Clayton Kershaw has pitched in seven post-season series in five seasons. He has 10 starts and three relief appearances. He is 2-6 with an ERA of 4.59. He has thrown 64.2 innings with 77 strikeouts and 23 walks. In four NLDS he is 2-3 with a 3.52 ERA. Three times he has pitched in a NLCS in which he is 0-3 with a 7.32 ERA, he has 17 strikeouts and 11 walks in NLCS action. He has never pitched in a World Series.

Image result for clayton kershaw post season

Kershaw’s best post season series was the 2013 NLDS against the Braves. In two starts he was 1-0 with a 0.69 ERA. He struck out 18 Braves and walked four in 13 innings.

The discerning eye will note that all these comparisons involve the traditional evaluators: wins, ERA etc. It is only fair to compare them using the modern sabermetric evaluators which are at play today. It provides a vehicle which levels the field and allows us to transcend the generations of players.

First and foremost the greatest difference between the baseball eras is innings pitched. When Sandy Koufax took the ball every fourth game (not fifth), a large part of his job was to finish the job…Pitch nine innings. When Koufax broke in, bullpens were largely comprised of pitchers who could no longer complete games.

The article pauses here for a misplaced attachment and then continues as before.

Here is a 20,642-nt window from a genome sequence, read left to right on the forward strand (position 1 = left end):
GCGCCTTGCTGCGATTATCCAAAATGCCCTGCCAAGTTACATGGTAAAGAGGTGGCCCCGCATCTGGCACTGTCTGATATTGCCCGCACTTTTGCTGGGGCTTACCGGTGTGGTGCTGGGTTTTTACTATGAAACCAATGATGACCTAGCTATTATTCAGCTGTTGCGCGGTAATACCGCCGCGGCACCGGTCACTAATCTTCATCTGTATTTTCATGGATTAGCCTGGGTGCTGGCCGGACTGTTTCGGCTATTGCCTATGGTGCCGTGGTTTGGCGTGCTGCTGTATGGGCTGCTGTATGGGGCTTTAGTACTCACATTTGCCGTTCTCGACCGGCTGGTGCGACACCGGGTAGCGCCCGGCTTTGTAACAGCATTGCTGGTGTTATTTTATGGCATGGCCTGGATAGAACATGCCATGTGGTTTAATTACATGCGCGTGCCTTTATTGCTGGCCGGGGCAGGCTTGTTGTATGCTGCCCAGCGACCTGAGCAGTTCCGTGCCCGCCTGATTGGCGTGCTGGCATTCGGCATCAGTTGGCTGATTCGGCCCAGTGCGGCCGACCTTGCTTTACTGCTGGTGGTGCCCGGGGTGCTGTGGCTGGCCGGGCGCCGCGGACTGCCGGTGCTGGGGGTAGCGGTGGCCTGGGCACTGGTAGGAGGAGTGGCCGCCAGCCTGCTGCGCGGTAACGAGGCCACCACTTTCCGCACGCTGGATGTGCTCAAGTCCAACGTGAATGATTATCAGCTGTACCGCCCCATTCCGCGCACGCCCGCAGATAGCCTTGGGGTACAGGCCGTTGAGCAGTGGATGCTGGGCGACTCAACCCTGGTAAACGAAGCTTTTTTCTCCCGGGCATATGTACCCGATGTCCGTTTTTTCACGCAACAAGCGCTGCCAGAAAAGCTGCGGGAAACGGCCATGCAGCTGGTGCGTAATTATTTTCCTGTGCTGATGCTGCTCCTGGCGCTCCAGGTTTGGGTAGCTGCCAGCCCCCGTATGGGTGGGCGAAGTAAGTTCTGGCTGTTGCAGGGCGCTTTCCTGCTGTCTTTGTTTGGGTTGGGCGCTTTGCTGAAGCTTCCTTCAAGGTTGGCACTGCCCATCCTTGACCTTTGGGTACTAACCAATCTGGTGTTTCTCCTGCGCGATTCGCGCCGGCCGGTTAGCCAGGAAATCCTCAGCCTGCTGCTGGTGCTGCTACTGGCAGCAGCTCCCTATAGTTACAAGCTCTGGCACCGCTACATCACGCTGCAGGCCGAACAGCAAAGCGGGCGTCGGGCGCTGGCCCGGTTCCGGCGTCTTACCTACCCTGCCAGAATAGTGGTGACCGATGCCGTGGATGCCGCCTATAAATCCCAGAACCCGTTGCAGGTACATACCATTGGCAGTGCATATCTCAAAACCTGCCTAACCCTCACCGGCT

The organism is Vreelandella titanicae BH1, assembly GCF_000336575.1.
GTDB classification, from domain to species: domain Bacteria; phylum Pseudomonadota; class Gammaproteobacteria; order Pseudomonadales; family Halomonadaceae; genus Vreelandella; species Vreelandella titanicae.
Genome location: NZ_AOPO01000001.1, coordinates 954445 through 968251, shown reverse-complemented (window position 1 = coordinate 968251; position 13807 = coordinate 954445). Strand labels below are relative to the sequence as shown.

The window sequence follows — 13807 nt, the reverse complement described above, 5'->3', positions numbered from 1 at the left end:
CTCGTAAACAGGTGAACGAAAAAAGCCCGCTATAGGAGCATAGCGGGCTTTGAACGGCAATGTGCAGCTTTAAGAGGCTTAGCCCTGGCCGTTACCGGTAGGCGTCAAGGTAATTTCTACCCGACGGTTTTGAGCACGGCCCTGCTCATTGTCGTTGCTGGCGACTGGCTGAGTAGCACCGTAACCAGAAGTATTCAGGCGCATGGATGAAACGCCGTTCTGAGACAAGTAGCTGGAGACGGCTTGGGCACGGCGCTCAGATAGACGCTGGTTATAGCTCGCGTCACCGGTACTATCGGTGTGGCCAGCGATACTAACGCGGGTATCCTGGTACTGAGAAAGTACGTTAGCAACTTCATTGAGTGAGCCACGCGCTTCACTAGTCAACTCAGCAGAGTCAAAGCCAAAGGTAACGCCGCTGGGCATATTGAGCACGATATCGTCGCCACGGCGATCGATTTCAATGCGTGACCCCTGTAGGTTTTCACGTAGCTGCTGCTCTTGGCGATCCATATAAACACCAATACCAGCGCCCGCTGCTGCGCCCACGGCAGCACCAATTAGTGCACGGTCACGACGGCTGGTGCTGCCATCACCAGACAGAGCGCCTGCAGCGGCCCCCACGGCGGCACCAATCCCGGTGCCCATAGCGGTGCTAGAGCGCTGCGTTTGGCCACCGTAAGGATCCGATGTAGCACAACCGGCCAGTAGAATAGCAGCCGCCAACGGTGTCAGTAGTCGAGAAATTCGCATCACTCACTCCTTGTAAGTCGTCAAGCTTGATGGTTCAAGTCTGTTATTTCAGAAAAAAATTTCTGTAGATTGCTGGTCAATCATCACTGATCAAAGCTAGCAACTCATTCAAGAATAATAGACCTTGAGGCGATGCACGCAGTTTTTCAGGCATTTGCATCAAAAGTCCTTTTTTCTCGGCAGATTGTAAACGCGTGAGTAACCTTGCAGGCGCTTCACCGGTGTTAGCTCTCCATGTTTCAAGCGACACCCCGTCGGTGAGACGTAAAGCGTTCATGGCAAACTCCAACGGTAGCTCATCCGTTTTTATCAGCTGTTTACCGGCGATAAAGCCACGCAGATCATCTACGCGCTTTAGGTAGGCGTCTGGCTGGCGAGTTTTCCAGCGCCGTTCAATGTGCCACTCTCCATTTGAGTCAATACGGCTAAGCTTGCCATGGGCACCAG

Kershaw’s entire career has been played in this era where the vast majority of big league pitchers have thrown their entire professional careers with the goal to not exceed 100-110 pitches per outing.

Lets take a look at the first Cy Young seasons of both men.  First Kershaw; in 2011 he went 21-5 with an ERA of 2.28 He pitched 233.1 innings and in his 33 starts he averaged 105 pitches thrown. Twice during the year he topped 120 pitches hitting a high of 125.

When Koufax won his first Cy Young Award in 1963 he went 25-5 with a 1.88 ERA. He pitched 311 innings and in his 40 starts he averaged 123 pitches. Within that season were two outings of over 160 pitches, both 12 inning complete game wins. And to go along with those: seven outings between 130-140 pitches and one outing each in the 140s and 150s.

Koufax’s pitch counts per outing have yet to be totally compiled so the career totals are incomplete; leaving us to work with innings pitched. However it is obviously clear that Koufax threw far, far more pitches than Kershaw and that is manifested in the innings pitched category. So lets go there.